According to the Centers for Disease Control and Prevention, approximately one in four girls and one in 13 boys will experience some form of sexual abuse before the age of 18.
As a parent, learning that your child has experienced abuse can be overwhelming and distressing. Responding with empathy, support and action can help your child heal and navigate this difficult situation.
Create a safe environment
Upon hearing the disclosure, it is important to ensure your child feels safe and supported. Find a quiet, private space where you can talk without interruptions. Assure them that you believe and trust them, emphasizing that they are not alone in this.
Listening is key. Let your child speak at their own pace, without interruption or judgment. Encourage them to share as much or as little as they are comfortable with. Offer validating statements like, “I am so glad you told me,” or “You are brave for sharing this with me.”
Avoid blame or questions
Refrain from asking probing or accusatory questions. Instead, focus on expressing your concern and validating their feelings. Avoid statements like “Why did you not tell me sooner?” which may inadvertently place blame on the child.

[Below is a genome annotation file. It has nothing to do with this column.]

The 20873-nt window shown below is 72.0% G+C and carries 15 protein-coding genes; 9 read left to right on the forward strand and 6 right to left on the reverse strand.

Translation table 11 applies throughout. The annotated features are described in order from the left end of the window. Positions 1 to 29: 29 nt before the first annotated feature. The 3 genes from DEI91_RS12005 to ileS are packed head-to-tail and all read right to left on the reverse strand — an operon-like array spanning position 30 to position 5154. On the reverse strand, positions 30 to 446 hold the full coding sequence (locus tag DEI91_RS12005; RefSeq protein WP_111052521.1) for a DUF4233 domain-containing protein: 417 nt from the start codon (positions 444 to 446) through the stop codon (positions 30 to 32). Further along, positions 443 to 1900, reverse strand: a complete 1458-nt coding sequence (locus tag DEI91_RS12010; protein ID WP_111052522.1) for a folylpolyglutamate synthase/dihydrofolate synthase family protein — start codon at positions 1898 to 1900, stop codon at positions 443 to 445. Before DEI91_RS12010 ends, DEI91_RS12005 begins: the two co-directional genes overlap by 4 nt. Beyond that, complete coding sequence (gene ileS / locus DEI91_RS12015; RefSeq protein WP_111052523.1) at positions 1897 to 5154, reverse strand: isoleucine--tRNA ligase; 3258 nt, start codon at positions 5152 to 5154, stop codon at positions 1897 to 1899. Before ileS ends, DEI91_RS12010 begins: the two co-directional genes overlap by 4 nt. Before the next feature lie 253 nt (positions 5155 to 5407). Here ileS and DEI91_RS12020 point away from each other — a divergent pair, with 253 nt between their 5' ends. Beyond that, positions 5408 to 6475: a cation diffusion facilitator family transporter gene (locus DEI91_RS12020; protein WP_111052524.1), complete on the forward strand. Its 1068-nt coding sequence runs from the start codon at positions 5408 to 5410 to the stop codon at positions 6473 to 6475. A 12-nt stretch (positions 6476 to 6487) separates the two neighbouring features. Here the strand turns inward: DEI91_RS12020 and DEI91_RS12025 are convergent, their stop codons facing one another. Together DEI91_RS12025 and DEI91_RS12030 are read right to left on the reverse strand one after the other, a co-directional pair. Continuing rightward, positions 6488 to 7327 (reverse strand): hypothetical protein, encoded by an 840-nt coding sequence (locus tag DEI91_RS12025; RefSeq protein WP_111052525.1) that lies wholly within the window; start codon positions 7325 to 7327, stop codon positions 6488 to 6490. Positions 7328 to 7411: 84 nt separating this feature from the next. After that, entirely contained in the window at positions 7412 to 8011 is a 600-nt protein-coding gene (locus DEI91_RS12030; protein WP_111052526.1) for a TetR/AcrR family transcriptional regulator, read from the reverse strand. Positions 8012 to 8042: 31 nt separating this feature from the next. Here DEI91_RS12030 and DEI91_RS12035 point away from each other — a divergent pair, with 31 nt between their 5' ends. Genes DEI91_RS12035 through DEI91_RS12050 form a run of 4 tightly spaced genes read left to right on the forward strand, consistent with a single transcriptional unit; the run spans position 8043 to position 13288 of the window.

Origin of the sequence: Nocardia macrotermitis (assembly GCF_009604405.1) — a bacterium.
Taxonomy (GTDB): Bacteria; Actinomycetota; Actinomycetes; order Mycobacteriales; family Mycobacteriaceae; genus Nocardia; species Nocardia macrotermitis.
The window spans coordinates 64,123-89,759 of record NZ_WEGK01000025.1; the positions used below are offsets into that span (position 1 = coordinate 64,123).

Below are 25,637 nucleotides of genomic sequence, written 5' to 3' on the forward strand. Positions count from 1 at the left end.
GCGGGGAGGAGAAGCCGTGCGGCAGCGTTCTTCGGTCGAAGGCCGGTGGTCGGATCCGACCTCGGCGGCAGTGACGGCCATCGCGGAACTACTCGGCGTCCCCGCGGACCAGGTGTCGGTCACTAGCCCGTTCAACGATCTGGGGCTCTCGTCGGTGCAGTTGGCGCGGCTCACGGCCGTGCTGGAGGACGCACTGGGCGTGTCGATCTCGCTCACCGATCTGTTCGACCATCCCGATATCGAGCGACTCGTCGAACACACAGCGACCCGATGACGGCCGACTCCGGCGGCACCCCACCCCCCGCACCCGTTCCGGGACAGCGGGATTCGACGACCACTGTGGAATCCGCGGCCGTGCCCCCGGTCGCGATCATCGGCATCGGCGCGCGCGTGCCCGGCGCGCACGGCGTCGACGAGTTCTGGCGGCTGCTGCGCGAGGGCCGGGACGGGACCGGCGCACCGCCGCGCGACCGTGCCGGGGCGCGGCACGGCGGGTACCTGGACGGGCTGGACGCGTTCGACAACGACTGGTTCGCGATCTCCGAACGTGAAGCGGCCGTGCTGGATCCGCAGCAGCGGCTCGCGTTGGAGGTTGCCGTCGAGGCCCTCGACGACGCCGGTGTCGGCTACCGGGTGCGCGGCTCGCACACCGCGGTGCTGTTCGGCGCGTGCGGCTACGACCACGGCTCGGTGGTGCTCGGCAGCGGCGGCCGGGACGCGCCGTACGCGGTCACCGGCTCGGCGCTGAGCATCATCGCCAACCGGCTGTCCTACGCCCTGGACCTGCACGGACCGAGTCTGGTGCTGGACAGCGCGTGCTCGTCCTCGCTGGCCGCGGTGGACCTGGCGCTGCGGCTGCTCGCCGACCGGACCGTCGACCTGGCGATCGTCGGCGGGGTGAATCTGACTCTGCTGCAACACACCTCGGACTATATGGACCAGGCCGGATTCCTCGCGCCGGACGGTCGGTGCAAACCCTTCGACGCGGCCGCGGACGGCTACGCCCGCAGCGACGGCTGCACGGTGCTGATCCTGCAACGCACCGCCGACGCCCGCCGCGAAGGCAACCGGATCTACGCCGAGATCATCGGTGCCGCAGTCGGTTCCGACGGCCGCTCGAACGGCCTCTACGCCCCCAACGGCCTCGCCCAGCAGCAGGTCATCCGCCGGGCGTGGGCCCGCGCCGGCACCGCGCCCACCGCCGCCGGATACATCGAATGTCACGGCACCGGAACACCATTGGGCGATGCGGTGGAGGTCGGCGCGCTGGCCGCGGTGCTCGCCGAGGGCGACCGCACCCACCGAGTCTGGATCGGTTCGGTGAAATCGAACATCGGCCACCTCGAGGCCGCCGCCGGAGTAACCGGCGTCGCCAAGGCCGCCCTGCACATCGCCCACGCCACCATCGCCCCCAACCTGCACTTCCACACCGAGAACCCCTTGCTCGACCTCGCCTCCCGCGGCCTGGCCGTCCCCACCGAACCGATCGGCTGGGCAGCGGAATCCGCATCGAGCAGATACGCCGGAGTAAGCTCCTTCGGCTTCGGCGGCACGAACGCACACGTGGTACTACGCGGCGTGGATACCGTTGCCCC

Reassure and validate
Reiterate your love and support for your child. Affirm that the abuse is not their fault and that you are there to help them through this difficult time. Remind them that seeking help is a sign of strength.
Seek professional guidance
Connect with a trusted professional, such as a therapist, counselor or a medical practitioner. They can provide expert advice, emotional support, and resources to help your child heal. Remember to involve your child in the decision-making process, respecting their comfort level.
Report to authorities
If appropriate, report the abuse to the proper authorities. This may be a difficult step, but it is necessary for your child’s safety and well-being. Ensure you follow legal protocols to protect your child.
Implement safety measures
Work with your child to establish safety measures, such as setting boundaries and identifying trusted individuals they can turn to for support. Encourage open communication about their feelings and experiences.
Responding to a child’s disclosure of abuse requires sensitivity, compassion and prompt action. Remember, you are not alone in this journey, and there are resources available to support both you and your child through this challenging time.